We have been literally begging the Federal Reserve, the European Central Bank and the Bank of England to work together to stem the bleed in equities and they have finally done it (What is the Fed Waiting For? And Panic Selling in FX Begs Coordinated Easing). For the first time since Sept 2001, central banks around the world have delivered a coordinated interest rate cut. Coming 2 days before the G7 meeting and 1 day before the BoE interest rate decision, their move sends a strong message to market that the central banks are holding nothing back in their attempt to unlock the credit markets, stabilize the stock market and stimulate growth.

Given that the Bank of Japan stood aside, the move is bearish for USD/JPY. However the impact on the Euro and British pound is limited because the interest rate differentials between those currencies and the US dollar remain unchanged. Unprecedented is the buzz word in the financial markets these days and today’s rate cuts were nothing short of that.

Unfortunately despite an initial rally in stocks, equities have given back all of their gains as investors believe that the actions by the central banks are too little too late. This is undoubtedly the right move for the central banks, but the right time to have made the rate cuts was last Friday after the TARP approval. Stocks continue to sell off because this has not solved the funding issue. The LIBOR – OIS (Overnight Index Swap) rate hit a record high indicating that credit is still tight. The Reserve Bank of Australia’s full percentage point rate cut earlier this week has raised the bar.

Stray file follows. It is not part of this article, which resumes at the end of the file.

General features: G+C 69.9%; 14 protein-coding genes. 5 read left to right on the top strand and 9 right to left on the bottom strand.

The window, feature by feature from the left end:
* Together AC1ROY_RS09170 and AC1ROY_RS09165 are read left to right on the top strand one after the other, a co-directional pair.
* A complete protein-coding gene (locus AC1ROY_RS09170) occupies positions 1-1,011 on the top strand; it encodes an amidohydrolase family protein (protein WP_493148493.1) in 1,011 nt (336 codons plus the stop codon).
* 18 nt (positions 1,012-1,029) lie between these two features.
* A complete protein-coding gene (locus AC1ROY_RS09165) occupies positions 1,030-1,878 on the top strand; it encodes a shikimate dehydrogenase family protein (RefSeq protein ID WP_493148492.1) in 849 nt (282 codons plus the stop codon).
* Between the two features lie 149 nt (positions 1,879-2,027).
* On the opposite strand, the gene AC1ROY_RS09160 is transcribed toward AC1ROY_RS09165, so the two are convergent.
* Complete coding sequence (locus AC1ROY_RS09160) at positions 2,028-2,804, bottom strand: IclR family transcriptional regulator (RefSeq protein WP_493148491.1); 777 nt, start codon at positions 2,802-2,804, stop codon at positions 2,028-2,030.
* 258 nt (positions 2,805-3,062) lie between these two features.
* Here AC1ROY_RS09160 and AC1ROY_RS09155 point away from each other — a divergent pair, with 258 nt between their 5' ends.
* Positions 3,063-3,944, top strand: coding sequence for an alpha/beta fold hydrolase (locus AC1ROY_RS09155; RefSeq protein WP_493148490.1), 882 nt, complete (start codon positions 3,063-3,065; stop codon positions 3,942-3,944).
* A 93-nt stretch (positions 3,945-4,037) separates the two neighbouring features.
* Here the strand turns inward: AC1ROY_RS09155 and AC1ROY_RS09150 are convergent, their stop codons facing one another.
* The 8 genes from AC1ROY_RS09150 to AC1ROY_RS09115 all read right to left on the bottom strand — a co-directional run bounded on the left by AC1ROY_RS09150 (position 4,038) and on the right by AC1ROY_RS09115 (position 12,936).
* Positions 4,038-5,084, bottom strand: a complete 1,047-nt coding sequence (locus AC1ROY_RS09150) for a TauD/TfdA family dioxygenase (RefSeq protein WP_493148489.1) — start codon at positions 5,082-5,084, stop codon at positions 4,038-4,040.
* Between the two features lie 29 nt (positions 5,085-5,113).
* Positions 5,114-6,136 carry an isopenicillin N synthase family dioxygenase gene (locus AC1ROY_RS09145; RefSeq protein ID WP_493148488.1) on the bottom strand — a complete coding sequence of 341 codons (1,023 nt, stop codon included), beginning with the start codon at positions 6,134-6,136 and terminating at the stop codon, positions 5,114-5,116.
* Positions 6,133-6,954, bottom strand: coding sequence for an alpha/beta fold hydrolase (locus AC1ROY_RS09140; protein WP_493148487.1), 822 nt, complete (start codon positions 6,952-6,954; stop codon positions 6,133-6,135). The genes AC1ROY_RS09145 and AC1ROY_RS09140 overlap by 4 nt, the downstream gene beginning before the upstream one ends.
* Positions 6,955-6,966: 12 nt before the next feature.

Time for Halloween Treats – Next Stop Could be 1% for the Fed?

Given the market’s lack of a reaction to the rate cuts, the Federal Reserve may still give investors a Halloween treat by cutting interest rates 25bp at the end of the month and the next step after that could be a move to 1 percent.

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Panic Selling in Forex Begs Coordinated Easing

It has been an extremely volatile day in the currency markets with big figures (100 pip) moves in USD/JPY happening in a blink of an eye. The more than 4 percent decline in USD/JPY is the largest single day percentage drop in close to 10 years. The degree of the moves that we have seen today in many currency pairs is normally something we would see in a quarter or even in some cases, a year. For example, the AUD/USD plunged as much as 9 percent today while NZD/JPY dropped more than 10 percent. Given that the dollar has collapsed against the Yen but soared against the Australian dollar, Euro and British pound indicates that the story today is deleveraging and liquidation. With the Dow accelerating its decline on the break of 10,000, the only thing that can stop the fall in equities and carry trades is coordinated easing by the G7.